Anyone who has ever done focused or attentive breathing knows how odd it can be to suddenly realize that we don’t just breathe “in and out” through our mouths. No, there is a lot more going on when we breathe, and there are a lot of health and bodily issues that can interfere with efficient or ideal breathing too.
Take a Deep Breath
Just to see what we mean, why not take some focused breaths right now? Start by sitting comfortably but also erect. Put your hand on your upper abdomen (which is roughly where the diaphragm is located). Now take a deep breath in through your nose and keep inhaling until you feel you cannot take any more. Then slowly exhale through your mouth. Repeat this a few times.
Did you feel the way the diaphragm fills and pushes air into the lungs? Did you notice how this sort of breathing really clears the head?
Did you have any difficulties breathing in through the nose?
Your Nose May Not Know
What this sort of breathing might also do is to alert you to problems in the nose structures and the sinuses. There are many breathing conditions that are anatomically related and a large proportion of them originate at the nose. For example:
- Nasal polyps – large growths that rise out of the mucous membranes and the “paranasal” sinuses – in other words, masses that appear up inside of the nose and which you cannot touch with the finger. They can often make it very hard to breathe, and can even block air from passing through into the lungs.
- Chronic turbinates or nasal obstruction – there are some structures inside of the nose known as nasal turbinates. They are small and bony regions that also have mucus membranes covering them and which can enlarge and block the free passage of air.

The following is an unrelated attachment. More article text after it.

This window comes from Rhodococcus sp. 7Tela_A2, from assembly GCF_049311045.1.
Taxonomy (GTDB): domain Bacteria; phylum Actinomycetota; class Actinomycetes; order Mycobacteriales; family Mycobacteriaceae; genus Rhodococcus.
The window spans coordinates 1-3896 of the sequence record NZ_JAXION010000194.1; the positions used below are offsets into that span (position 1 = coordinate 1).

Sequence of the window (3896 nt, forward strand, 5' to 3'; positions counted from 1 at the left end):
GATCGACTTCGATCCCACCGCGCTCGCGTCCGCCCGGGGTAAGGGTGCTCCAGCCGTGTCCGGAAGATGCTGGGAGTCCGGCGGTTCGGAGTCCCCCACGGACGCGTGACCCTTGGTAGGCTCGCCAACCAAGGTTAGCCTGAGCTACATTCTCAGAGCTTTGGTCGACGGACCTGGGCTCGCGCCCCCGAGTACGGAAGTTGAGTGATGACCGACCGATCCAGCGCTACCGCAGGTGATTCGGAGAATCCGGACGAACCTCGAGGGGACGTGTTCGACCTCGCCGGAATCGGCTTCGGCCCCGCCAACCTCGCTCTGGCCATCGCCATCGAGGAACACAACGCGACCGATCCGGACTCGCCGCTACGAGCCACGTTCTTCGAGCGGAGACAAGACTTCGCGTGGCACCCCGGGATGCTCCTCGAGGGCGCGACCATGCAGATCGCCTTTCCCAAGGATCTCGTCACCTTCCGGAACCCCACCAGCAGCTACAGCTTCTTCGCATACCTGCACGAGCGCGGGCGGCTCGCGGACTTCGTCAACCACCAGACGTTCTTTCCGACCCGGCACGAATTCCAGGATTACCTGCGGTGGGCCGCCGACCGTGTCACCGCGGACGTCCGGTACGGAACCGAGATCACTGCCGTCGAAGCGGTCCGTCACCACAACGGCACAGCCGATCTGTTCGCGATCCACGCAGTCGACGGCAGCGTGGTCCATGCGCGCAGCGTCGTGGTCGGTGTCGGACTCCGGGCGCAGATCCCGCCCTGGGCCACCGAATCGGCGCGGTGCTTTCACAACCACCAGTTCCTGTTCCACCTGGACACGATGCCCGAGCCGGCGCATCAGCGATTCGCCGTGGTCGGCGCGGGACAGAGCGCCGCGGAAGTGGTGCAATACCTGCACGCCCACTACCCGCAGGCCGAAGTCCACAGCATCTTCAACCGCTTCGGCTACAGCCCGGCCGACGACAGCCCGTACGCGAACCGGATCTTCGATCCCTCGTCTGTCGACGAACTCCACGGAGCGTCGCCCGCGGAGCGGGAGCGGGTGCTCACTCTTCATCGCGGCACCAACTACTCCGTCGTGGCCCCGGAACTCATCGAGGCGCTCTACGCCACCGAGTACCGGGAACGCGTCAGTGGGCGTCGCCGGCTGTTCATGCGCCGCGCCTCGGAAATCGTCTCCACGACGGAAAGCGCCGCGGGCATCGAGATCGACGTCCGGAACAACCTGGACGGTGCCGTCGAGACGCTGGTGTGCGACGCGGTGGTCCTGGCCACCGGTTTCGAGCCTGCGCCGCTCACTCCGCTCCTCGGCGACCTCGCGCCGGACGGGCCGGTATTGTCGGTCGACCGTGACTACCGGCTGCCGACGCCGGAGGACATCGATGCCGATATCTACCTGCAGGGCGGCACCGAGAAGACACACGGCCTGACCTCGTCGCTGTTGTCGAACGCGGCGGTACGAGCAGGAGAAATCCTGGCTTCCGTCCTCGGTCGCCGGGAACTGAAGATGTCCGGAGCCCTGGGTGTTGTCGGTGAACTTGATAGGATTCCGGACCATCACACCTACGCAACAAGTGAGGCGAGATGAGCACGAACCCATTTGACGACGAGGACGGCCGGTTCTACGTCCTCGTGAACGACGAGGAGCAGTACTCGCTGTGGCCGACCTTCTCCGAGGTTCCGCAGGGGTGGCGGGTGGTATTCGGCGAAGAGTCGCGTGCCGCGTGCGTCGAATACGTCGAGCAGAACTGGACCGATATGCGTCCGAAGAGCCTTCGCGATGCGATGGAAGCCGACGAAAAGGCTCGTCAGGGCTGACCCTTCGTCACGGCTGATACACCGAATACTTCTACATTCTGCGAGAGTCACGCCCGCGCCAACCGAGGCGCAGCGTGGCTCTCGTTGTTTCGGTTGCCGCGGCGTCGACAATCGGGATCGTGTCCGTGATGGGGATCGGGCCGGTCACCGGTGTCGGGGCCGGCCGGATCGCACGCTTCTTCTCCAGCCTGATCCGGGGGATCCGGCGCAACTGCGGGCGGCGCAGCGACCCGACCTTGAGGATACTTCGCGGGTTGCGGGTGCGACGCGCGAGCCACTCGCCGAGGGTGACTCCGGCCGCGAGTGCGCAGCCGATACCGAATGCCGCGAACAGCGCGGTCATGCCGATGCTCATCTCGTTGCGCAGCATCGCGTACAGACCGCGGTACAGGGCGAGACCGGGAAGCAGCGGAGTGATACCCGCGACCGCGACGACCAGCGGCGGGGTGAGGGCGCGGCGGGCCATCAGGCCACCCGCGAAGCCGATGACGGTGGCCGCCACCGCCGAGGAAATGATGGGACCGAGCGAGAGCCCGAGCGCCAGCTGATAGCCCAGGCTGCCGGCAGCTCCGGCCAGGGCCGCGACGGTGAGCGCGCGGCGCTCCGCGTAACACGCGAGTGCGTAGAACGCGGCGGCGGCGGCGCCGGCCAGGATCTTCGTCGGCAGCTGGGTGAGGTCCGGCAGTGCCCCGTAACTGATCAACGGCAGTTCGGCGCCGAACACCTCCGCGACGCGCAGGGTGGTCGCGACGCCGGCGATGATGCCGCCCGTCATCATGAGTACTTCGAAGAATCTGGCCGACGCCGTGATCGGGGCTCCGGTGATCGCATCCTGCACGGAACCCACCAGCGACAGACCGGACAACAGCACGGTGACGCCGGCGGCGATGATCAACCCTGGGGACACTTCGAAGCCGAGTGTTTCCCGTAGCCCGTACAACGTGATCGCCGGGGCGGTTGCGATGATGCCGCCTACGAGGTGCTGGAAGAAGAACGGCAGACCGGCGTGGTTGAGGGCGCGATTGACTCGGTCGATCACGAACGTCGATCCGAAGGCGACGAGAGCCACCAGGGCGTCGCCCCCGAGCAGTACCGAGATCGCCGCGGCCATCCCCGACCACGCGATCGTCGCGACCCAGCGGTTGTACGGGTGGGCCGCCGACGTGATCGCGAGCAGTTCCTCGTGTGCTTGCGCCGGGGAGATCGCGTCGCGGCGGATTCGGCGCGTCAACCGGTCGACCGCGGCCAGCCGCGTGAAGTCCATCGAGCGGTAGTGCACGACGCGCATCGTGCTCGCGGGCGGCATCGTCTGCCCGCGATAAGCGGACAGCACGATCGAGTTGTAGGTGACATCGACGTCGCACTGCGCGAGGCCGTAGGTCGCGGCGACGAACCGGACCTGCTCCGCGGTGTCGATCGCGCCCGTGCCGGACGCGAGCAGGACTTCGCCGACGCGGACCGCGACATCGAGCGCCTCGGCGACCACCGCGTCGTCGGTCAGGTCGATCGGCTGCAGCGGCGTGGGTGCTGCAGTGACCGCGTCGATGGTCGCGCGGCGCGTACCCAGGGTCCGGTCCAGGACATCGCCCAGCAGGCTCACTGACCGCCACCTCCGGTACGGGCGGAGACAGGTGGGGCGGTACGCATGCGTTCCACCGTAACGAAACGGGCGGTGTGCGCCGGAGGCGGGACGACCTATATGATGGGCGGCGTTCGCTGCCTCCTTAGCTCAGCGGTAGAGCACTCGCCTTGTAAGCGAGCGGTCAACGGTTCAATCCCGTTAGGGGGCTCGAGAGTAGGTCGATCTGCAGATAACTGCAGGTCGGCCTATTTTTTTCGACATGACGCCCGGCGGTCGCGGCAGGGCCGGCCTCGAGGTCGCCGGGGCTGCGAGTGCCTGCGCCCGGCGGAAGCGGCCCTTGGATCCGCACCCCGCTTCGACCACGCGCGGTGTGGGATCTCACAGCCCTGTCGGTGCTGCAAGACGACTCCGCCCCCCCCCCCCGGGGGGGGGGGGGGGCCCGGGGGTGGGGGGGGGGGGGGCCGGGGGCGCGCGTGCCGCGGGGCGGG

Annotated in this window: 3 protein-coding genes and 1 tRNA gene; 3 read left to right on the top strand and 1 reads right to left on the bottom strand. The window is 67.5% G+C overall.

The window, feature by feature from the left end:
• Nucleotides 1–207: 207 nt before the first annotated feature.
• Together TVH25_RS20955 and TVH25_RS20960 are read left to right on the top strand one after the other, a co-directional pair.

- Rhinophyma – there is a skin condition known as rosacea that is distinguished by the red splotches it creates on all areas of exposed skin. When it appears only on the nose it can cause a disfigurement of the tissue. Though this is known mostly as a cosmetic issue, if it is severe enough (think of the late W.C. Fields), it will cause respiratory problems.
- Deviated septum – perhaps one of the most common conditions that relate to the nose and the sinuses, this is still a serious matter. It is when the wall that divides the nose into two sides is bent to one side. This effectively blocks proper breathing through the nose. It is also the culprit behind someone having an altered sense of taste or smell, for snoring, and for causing someone to have chronic nosebleeds.
- Allergies, colds and flu, sinusitis – these are all non-anatomical issues that lead to breathing problems caused by the nose.
What to Do
So, you know that you have difficulty breathing and you understand that the source of the problem is your nose. You may not know why this is the case, and this means that the best solution starts with your doctor. A visit to the general physician to have the nose examined is a good way to discover if the tissue is irritated and swollen due to an allergy, chronic use of nasal spray, or to one of the anatomical issues described above.
If you do have an anatomically related issue, the best thing to do is to seek out treatment from a specialist. There are physicians who specialize in rhinoplasty and surgical treatment of the nose, and this will be the person who provides the best solutions.